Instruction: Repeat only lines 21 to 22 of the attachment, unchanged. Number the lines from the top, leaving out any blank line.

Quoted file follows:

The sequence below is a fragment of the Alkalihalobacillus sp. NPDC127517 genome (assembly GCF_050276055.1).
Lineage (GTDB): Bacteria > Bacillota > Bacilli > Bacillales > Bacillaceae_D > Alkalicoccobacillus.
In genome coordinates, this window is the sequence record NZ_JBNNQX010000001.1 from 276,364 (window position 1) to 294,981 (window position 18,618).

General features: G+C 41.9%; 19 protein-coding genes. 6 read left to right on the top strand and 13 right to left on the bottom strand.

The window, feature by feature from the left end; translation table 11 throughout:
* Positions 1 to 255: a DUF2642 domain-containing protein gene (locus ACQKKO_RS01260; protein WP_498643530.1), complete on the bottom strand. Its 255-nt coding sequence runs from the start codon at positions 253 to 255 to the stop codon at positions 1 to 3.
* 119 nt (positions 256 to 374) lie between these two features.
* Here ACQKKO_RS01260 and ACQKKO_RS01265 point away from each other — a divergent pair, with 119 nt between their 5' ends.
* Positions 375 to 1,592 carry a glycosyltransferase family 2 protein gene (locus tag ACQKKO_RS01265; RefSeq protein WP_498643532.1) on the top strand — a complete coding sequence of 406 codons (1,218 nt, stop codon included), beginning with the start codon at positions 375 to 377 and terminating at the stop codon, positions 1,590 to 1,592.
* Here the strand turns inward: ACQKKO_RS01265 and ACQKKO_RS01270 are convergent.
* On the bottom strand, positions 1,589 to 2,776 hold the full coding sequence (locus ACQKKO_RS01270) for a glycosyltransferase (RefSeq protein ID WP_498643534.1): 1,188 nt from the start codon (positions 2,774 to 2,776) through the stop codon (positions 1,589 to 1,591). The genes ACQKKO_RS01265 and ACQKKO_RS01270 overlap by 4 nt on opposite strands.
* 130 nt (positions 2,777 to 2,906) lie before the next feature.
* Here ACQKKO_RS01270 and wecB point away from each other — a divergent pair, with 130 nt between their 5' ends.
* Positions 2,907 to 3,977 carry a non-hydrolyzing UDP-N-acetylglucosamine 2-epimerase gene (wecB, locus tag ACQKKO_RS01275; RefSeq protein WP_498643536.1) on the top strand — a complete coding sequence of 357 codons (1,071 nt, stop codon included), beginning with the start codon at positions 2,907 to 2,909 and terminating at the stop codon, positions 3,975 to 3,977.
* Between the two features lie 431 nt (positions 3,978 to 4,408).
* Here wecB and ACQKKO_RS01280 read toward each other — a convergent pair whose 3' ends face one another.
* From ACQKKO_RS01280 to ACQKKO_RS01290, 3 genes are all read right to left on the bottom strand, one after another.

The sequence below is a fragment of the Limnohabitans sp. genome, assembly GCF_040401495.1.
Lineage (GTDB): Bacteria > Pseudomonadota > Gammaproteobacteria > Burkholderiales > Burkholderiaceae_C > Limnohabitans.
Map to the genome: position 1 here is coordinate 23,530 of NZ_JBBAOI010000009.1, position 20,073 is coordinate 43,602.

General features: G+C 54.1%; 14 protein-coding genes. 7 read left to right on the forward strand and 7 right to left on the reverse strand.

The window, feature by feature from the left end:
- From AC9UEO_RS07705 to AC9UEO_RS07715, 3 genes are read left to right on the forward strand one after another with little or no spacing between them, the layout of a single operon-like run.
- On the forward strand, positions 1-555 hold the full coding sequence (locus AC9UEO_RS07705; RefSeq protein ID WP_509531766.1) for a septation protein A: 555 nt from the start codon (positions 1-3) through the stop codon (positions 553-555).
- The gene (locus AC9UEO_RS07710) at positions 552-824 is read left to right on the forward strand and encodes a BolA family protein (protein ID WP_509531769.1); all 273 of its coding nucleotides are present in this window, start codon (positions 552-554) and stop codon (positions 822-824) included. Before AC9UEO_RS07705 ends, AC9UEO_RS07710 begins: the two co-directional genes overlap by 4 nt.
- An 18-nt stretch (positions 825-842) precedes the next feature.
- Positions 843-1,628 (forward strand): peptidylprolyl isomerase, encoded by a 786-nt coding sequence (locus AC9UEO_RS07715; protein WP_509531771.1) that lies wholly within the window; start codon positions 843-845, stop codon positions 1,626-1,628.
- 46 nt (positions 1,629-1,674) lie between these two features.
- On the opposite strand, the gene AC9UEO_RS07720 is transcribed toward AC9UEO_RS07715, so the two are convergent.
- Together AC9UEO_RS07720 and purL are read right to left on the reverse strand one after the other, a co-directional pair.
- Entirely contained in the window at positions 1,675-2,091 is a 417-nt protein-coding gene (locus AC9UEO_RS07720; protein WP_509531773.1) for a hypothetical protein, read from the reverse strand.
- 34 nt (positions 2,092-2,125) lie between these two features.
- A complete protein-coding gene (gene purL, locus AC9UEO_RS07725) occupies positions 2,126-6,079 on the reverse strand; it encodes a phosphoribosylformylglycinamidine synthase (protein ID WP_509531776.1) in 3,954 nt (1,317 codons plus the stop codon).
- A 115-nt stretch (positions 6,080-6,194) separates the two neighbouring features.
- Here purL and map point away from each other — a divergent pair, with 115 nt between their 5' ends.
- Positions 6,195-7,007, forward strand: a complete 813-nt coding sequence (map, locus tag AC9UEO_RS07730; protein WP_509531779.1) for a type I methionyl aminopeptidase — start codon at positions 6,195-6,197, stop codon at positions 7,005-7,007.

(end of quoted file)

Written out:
General features: G+C 54.1%; 14 protein-coding genes. 7 read left to right on the forward strand and 7 right to left on the reverse strand.

The window, feature by feature from the left end: